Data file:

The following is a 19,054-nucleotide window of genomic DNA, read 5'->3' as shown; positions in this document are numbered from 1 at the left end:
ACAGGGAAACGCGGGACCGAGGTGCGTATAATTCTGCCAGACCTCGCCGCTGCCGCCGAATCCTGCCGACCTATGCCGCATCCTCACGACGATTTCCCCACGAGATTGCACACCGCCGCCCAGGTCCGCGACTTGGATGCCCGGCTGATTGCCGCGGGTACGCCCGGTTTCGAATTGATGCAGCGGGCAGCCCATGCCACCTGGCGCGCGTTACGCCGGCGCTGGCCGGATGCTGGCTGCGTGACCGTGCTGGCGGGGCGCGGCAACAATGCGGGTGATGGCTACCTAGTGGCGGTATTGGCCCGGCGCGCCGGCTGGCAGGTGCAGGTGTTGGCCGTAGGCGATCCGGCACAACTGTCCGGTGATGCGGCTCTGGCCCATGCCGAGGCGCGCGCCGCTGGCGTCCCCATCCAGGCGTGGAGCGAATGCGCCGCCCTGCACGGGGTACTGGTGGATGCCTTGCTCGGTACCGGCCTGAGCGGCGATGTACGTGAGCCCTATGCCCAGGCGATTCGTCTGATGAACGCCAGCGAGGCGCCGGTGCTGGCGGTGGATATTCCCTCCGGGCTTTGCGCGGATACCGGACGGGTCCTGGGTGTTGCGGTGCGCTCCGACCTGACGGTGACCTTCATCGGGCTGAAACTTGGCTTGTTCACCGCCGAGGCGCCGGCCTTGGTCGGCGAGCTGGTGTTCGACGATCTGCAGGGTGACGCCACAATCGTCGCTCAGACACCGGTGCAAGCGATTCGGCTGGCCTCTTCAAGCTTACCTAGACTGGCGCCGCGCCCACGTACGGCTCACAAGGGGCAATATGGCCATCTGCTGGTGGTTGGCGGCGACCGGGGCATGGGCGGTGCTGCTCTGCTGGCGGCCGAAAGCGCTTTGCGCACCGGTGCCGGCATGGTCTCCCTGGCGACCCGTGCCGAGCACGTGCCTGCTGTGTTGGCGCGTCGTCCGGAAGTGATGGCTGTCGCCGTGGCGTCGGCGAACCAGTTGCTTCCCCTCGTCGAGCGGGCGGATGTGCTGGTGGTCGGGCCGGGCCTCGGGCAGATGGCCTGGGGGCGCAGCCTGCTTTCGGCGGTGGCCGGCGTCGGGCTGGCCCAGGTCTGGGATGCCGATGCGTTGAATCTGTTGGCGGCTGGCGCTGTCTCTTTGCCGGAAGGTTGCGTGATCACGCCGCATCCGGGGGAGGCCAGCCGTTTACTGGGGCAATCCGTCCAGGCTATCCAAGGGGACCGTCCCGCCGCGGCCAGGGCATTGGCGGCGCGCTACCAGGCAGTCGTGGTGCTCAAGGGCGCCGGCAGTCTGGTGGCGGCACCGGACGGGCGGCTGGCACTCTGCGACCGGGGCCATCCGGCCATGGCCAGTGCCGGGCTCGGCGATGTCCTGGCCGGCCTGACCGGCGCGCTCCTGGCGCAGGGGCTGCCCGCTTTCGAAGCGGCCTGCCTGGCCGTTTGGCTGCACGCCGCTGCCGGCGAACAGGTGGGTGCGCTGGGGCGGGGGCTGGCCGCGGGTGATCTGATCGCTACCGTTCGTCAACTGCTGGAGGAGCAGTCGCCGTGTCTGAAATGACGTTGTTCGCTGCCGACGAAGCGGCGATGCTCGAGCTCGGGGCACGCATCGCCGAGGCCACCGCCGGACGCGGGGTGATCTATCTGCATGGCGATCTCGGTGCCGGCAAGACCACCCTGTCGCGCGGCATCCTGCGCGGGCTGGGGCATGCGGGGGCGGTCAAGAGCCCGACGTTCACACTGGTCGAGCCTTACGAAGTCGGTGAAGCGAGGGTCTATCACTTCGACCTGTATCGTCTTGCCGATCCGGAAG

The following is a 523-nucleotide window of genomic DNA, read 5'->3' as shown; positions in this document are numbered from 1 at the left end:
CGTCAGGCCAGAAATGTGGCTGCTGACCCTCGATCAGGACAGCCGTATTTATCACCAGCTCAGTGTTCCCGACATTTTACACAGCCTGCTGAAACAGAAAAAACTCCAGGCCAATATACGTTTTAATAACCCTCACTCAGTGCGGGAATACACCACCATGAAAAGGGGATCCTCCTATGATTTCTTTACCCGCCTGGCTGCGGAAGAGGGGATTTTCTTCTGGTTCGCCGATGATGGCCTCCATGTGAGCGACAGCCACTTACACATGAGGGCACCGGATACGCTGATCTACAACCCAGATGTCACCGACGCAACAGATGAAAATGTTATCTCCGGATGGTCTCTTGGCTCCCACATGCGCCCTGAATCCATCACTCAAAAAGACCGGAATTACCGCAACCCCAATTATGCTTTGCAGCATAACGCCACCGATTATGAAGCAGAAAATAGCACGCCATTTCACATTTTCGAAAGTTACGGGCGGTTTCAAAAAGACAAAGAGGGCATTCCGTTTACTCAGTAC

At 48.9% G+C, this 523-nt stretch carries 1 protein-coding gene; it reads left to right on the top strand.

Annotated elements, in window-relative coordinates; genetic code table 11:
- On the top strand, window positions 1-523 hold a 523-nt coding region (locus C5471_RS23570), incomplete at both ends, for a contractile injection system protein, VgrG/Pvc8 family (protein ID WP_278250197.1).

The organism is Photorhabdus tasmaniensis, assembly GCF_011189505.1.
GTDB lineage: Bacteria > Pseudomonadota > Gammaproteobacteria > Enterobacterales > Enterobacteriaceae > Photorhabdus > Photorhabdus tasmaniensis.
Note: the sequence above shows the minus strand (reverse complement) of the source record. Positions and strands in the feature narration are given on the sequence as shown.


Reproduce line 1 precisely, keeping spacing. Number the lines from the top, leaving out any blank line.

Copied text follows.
The following is a 19,054-nucleotide window of genomic DNA, read 5'->3' as shown; positions in this document are numbered from 1 at the left end: